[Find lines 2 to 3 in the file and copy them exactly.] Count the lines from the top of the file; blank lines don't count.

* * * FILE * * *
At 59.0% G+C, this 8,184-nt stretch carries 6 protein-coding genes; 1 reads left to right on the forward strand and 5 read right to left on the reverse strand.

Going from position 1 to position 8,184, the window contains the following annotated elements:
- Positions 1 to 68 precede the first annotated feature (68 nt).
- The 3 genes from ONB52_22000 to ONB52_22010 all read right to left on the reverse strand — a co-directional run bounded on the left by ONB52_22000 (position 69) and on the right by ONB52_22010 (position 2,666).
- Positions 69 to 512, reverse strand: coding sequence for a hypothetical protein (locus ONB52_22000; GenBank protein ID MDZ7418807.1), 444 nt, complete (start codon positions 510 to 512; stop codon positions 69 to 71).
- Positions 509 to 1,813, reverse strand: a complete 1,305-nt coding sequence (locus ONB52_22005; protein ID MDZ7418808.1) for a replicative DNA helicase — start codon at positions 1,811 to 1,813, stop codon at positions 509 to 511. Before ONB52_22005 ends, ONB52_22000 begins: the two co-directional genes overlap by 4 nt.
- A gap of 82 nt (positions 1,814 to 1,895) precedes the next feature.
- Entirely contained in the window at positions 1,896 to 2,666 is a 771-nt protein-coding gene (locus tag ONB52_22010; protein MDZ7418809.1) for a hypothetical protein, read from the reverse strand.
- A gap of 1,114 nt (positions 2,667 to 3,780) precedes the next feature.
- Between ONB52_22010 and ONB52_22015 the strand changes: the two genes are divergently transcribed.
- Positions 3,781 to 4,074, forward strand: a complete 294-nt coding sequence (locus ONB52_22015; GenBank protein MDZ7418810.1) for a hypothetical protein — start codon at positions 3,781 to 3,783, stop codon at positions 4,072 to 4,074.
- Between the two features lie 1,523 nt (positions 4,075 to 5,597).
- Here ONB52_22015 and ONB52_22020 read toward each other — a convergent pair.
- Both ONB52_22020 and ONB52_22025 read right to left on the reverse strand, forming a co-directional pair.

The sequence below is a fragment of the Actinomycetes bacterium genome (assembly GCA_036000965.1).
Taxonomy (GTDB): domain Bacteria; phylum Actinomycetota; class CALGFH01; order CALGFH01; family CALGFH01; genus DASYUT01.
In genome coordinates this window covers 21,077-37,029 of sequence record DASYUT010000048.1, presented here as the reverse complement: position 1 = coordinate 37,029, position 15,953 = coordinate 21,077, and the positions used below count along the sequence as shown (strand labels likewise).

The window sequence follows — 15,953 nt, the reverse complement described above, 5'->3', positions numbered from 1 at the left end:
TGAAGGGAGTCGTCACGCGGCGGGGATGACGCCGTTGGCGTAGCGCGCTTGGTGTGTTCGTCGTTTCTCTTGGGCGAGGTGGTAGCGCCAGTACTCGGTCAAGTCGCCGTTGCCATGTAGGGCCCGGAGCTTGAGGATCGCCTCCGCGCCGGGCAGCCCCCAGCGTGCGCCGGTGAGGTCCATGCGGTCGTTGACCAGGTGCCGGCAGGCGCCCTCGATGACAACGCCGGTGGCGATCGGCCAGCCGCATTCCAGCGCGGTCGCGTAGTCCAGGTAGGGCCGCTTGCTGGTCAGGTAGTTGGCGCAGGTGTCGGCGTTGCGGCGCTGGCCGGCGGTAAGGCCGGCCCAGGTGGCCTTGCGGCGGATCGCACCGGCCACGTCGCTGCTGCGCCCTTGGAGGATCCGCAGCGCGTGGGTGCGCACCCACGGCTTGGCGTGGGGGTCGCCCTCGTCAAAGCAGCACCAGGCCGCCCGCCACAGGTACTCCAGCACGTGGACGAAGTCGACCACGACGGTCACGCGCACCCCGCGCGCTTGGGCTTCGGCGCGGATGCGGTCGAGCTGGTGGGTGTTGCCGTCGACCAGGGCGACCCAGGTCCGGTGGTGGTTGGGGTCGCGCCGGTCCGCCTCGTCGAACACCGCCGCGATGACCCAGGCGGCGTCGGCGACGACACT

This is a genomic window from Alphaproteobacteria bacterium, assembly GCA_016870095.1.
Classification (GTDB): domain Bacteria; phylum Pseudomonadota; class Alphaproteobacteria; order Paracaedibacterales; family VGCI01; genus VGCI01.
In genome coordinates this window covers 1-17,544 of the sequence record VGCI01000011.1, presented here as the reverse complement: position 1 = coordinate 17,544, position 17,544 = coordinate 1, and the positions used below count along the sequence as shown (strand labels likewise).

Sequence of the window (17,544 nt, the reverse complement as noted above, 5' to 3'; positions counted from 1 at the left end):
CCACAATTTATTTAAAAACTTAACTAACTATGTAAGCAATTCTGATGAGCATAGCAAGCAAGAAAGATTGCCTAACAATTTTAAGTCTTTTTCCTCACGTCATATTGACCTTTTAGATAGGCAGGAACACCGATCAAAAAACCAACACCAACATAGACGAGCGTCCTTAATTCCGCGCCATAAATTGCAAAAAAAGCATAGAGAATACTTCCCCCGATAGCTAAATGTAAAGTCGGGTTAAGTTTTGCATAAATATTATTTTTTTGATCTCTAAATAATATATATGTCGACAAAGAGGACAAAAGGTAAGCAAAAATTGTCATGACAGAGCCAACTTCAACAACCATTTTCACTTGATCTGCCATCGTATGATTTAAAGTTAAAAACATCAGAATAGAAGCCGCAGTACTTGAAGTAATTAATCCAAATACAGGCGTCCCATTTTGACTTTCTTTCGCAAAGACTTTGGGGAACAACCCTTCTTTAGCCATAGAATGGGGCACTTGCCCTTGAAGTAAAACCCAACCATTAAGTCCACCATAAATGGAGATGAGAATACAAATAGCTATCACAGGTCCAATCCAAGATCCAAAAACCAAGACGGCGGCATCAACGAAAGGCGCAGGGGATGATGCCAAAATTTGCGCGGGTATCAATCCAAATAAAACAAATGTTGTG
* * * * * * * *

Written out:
Going from position 1 to position 8,184, the window contains the following annotated elements:
- Positions 1 to 68 precede the first annotated feature (68 nt).